What you need to know
- Google CameraX is a developer tool that can be used to enhance camera quality within apps.
- Google’s latest update for the tool provides better quality video capture and support for advanced features like HDR video.
- Google is rolling out a new baseline profile so even entry-level phones can get quality features like portrait mode and night mode.
Have you ever opened an app that uses your phone’s camera and wondered why the quality looked so poor? Oftentimes, it’s because app developers don’t have access to good tools that allow them to take advantage of the camera hardware in many Android phones. That could soon change with the launch of a new version of CameraX, a Jetpack library that developers can use to ensure that even entry-level phones will deliver the consistent camera quality that users expect.
Announced in a developer session at Google I/O 2022, Google developed CameraX to provide a baseline for developers to use while developing apps that use an Android device’s camera. That means that no matter if users have one of the best Android phones or just an entry-level device, those users can expect the camera quality in apps to look as good as what comes out of the device’s camera software.The launch of CameraX 1.1 debuted new video capabilities to go along with existing photo capture capabilities, including the ability for apps to treat all cameras on a device as one “logical” camera. By doing that, users can expect smooth transitions between cameras when zooming in or out.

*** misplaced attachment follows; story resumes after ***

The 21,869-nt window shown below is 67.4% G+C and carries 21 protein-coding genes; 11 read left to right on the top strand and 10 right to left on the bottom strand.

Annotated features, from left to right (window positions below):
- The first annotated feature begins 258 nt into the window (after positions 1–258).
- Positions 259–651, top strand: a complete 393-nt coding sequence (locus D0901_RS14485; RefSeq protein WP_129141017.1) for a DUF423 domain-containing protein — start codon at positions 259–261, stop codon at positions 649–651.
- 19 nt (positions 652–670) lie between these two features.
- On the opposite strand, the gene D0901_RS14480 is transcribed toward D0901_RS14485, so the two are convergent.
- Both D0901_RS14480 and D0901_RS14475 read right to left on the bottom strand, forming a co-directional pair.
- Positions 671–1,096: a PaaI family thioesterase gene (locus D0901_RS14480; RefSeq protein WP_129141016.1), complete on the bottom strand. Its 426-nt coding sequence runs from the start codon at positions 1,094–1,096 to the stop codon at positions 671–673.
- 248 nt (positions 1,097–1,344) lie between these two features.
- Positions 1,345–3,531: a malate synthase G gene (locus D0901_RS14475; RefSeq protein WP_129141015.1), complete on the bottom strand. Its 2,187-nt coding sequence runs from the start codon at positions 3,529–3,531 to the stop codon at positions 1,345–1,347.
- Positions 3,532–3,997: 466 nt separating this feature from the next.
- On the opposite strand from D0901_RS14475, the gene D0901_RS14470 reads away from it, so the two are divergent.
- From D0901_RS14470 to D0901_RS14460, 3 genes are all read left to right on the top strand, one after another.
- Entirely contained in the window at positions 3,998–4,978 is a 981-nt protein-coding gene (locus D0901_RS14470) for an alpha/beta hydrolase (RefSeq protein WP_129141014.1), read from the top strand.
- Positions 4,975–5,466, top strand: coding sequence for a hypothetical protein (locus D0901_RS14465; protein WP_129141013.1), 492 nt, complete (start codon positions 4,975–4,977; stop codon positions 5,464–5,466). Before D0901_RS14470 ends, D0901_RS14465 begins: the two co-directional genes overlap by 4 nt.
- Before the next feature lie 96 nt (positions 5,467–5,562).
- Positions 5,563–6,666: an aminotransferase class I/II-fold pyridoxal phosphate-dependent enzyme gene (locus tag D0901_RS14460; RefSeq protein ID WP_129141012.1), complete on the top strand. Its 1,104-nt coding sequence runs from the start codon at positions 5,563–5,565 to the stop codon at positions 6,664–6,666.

Once Android 13 is made available, CameraX will be getting even more features for developers to take advantage of. Apps built with CameraX will display a more accurate, higher-quality viewfinder image, including preview stabilization and jitter reduction. That means the preview will look like the final result, so no more cropping in the final video when digital stabilization is used, and laggy viewfinders should (hopefully) be a thing of the past.
Additional improvements have also been made for the viewfinder when capturing high-speed video — that primarily means 60FPS — which should help prevent stuttering and frame drop. HDR video capture for both front and rear cameras will also be supported with Android 13. Google says it’s using the HLG10 profile as the minimum baseline to consistent quality.
Lastly, CameraX is adding extensions so that apps can call on common camera modes like night mode, portrait bokeh, HDR, face retouch, and, of course, auto mode. This way, all phones — yes, even the cheapest Android phones — so developers won’t have to worry about some phones not supporting a specific type of camera mode in their apps. That means more phones might get access to updates like Snapchat night mode instead of it being exclusive to a few popular devices.
Additionally, Google will be providing a baseline extension that apps can fall back to in case a phone manufacturer didn’t create its own camera extension for apps’ use. That’s great news for everyone, and especially for all those social apps that love using phone cameras.
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